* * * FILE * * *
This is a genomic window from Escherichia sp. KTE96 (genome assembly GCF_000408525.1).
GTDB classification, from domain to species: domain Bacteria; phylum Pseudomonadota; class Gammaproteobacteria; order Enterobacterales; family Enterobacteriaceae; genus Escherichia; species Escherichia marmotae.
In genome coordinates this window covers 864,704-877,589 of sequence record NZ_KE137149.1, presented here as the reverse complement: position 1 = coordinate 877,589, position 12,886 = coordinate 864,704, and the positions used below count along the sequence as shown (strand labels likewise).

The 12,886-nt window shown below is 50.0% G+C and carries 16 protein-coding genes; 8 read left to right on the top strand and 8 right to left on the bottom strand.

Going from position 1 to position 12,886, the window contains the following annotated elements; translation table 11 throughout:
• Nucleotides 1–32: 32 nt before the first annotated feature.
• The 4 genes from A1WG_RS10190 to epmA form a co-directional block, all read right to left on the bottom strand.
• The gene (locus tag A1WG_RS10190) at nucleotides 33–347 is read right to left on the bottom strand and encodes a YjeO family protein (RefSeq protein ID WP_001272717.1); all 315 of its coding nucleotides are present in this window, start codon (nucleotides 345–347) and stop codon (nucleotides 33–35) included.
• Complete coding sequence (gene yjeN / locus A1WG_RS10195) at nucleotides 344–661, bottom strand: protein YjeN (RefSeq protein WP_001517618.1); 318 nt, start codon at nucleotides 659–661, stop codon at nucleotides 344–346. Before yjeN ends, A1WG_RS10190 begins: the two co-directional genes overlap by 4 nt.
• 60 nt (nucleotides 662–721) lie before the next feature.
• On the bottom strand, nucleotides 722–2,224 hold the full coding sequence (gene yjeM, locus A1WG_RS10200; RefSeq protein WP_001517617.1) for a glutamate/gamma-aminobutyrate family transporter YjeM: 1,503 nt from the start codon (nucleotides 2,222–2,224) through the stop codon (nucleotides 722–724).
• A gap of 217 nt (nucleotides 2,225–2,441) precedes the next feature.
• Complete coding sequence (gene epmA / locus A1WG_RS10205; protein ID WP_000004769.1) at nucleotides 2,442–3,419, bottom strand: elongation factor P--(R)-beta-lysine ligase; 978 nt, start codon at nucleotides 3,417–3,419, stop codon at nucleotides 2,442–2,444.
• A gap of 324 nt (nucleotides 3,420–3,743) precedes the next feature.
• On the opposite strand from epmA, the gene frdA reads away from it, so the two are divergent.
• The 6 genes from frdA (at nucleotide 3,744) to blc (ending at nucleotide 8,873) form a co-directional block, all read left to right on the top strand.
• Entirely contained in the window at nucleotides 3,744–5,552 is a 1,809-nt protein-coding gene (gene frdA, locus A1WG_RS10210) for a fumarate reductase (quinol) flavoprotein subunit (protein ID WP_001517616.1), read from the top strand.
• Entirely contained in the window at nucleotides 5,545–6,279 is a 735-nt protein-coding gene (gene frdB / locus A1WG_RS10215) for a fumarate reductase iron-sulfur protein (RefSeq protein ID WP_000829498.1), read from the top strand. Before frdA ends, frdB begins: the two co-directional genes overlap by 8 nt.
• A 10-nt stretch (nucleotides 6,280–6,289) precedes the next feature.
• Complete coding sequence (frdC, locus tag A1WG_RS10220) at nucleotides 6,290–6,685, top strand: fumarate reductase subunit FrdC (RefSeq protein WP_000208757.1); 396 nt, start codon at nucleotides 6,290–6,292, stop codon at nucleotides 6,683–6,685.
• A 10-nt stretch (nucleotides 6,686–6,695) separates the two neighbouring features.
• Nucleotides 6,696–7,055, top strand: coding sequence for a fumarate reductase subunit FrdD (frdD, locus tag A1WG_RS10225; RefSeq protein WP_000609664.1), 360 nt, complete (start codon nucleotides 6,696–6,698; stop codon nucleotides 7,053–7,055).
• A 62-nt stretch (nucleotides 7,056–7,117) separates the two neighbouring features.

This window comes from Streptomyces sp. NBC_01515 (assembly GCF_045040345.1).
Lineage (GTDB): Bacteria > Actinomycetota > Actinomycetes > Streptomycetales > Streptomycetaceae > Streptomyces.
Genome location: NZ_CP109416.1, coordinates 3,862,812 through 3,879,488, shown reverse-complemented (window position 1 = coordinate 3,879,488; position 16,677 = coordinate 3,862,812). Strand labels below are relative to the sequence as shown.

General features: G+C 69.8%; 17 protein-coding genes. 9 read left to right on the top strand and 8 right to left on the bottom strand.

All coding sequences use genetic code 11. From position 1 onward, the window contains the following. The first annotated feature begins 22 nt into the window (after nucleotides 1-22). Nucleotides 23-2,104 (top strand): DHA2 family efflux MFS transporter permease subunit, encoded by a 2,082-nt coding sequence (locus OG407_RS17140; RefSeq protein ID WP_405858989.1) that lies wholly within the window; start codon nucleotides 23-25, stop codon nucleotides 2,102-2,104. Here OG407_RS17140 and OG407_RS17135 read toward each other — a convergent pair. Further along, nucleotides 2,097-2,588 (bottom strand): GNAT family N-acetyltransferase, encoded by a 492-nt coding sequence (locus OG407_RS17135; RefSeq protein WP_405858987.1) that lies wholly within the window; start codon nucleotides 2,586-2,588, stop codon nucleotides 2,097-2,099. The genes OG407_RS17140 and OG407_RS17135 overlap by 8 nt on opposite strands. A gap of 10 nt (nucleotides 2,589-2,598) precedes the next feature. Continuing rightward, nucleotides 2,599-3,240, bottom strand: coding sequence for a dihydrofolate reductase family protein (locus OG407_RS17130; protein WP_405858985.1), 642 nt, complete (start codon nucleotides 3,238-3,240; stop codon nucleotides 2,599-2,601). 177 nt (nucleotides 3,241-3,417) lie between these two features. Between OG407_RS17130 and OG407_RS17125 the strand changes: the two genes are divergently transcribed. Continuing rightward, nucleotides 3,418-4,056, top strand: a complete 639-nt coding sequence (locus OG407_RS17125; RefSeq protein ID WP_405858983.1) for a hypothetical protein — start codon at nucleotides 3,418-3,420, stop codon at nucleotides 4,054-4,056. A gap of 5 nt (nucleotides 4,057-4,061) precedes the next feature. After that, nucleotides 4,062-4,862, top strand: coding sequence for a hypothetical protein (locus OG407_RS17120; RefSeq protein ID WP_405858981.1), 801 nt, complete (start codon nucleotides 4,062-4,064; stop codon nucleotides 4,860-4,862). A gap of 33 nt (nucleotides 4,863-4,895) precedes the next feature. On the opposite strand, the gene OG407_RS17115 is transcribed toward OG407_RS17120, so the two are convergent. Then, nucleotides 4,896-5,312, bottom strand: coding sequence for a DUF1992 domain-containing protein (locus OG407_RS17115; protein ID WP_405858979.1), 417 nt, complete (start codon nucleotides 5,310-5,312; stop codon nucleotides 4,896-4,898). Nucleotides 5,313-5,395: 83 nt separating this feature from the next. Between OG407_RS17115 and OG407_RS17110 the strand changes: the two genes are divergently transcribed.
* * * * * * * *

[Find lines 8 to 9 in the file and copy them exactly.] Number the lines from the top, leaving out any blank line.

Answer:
• The gene (locus tag A1WG_RS10190) at nucleotides 33–347 is read right to left on the bottom strand and encodes a YjeO family protein (RefSeq protein ID WP_001272717.1); all 315 of its coding nucleotides are present in this window, start codon (nucleotides 345–347) and stop codon (nucleotides 33–35) included.
• Complete coding sequence (gene yjeN / locus A1WG_RS10195) at nucleotides 344–661, bottom strand: protein YjeN (RefSeq protein WP_001517618.1); 318 nt, start codon at nucleotides 659–661, stop codon at nucleotides 344–346. Before yjeN ends, A1WG_RS10190 begins: the two co-directional genes overlap by 4 nt.